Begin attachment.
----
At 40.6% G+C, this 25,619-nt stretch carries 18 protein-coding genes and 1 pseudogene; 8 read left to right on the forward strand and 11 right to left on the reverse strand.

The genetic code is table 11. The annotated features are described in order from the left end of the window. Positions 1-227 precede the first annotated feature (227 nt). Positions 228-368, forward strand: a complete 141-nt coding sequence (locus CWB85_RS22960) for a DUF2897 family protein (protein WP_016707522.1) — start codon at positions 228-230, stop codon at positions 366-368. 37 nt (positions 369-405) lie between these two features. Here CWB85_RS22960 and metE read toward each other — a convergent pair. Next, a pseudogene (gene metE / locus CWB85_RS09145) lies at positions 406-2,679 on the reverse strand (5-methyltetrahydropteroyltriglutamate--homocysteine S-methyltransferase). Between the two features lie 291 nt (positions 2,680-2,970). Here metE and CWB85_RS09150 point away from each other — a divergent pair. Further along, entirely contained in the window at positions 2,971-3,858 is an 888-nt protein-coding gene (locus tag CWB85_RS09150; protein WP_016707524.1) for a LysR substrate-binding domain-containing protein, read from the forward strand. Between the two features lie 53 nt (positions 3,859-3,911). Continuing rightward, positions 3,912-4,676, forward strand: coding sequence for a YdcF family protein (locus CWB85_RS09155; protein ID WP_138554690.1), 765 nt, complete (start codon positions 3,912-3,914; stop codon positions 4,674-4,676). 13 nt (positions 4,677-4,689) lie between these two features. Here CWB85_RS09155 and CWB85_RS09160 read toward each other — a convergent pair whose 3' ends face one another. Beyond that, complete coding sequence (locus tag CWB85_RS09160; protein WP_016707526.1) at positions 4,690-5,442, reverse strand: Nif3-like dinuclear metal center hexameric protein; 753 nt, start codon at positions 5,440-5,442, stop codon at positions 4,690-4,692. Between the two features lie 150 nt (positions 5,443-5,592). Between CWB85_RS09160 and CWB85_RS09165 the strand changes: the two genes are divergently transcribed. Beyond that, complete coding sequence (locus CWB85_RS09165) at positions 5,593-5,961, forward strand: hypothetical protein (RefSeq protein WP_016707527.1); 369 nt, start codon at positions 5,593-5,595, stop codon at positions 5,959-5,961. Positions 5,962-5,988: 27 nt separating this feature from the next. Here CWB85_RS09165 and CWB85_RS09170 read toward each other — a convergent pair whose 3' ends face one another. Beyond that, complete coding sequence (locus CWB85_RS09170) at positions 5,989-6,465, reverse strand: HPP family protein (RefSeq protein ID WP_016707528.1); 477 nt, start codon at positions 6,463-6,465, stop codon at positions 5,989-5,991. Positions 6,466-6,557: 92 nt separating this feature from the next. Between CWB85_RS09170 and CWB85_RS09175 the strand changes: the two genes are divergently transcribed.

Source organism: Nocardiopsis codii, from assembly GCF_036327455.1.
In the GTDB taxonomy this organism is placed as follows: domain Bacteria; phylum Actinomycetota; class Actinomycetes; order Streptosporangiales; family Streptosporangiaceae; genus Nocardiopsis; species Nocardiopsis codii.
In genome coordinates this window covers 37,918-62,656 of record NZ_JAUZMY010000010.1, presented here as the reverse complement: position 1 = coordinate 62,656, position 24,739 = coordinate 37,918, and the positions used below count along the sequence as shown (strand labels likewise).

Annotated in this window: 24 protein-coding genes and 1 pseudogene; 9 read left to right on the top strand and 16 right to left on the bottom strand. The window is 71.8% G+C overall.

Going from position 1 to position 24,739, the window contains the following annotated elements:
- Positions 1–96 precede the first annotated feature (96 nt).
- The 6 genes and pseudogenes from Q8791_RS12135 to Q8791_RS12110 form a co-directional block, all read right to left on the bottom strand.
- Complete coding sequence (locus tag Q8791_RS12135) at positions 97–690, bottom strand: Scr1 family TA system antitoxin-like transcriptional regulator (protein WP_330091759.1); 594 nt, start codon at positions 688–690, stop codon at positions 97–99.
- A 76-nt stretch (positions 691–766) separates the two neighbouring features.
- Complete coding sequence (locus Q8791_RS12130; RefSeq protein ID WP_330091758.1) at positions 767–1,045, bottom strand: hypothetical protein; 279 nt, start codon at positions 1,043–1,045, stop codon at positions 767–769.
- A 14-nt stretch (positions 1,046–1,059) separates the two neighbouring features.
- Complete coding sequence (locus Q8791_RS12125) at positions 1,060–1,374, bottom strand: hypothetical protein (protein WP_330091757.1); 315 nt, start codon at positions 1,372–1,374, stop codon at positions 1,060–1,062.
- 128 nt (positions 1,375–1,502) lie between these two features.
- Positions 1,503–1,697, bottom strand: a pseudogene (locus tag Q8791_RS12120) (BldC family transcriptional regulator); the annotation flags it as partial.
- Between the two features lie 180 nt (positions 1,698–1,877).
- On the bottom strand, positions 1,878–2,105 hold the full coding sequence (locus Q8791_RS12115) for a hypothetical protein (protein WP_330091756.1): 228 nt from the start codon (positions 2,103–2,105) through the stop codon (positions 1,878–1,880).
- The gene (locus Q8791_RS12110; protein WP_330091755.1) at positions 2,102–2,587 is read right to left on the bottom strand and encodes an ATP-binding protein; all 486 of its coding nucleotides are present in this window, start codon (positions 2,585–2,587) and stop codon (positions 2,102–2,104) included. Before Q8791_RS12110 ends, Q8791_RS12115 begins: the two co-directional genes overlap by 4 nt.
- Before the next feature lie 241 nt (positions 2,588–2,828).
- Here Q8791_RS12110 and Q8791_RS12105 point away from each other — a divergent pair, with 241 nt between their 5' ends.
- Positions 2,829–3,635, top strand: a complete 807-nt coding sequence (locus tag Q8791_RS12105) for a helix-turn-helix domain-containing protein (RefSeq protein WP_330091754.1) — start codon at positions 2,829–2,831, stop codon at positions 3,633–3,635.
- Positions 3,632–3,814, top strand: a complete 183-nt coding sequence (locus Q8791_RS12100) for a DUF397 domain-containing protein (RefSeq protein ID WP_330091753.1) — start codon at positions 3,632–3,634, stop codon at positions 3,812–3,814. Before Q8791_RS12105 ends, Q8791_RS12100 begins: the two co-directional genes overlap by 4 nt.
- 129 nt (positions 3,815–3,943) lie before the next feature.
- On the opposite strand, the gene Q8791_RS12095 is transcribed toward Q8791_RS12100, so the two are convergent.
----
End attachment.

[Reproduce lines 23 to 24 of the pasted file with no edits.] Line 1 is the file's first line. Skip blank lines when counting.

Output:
- Positions 3,632–3,814, top strand: a complete 183-nt coding sequence (locus Q8791_RS12100) for a DUF397 domain-containing protein (RefSeq protein ID WP_330091753.1) — start codon at positions 3,632–3,634, stop codon at positions 3,812–3,814. Before Q8791_RS12105 ends, Q8791_RS12100 begins: the two co-directional genes overlap by 4 nt.
- 129 nt (positions 3,815–3,943) lie before the next feature.